However the recent trend towards open floor plans can present problems in limiting your new dog's freedom. Heavy duty playpens like the one pictured below can also be used as gates or indoor pens to limit access to areas when you can't keep an eye on his activities.

Shelter dog exercise pen for potty training
Heavy duty playpens can be used as gates or corals to keep you new dog safe and secure indoors and outdoors.


Quickly Build a Bond With Your Rescue By Hand Feeding

Another obedience trick for quick bond building is hand feeding your dog her meals.  Measure out her meal portion, and offer her a handful of food cupped in your hand.  If she is too nervous to take it from your hand, place the food in front of her a couple of feet away from you.  Place each succeeding handful a little closer to you until she is eating her food near your foot.

Some dogs have never been given treats, so it may take some time to get her to eat out of your hand. Once she does, she will be engaging in an act of high-level trust.  If you are short on time, you can hand feed half of the food, and then give her the rest of her meal in her bowl.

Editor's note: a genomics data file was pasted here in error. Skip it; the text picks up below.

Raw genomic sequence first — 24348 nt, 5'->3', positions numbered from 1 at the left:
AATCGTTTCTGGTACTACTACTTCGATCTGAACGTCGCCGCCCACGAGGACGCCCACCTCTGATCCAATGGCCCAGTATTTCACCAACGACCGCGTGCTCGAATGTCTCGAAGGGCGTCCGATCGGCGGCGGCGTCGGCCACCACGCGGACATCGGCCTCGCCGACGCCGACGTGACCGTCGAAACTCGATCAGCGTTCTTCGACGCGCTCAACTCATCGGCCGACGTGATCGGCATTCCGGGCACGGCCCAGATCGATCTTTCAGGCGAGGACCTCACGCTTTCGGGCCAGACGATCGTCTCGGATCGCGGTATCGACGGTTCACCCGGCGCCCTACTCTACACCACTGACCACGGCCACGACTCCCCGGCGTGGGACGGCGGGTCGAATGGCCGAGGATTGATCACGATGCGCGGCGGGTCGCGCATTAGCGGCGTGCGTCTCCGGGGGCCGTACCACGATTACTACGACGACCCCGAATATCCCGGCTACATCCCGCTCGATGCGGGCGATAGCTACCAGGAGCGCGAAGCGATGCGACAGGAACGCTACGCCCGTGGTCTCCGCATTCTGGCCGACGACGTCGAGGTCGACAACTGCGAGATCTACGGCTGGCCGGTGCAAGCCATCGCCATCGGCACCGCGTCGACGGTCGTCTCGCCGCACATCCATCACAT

Crate Training Gives Your Rescue Dog His Own "Safe Place"

Most dogs enjoy having an area to call their own, and crates can become a den-like area where they can go to rest or get away from the children. To learn more about creating a den atmosphere for your dog read Crate Training - Easy as 1 2 3. Once your dog is crate trained, you can leave the door to it open, and he will seek it out when he is ready for a nap or in times of stress such as fireworks and thunderstorms.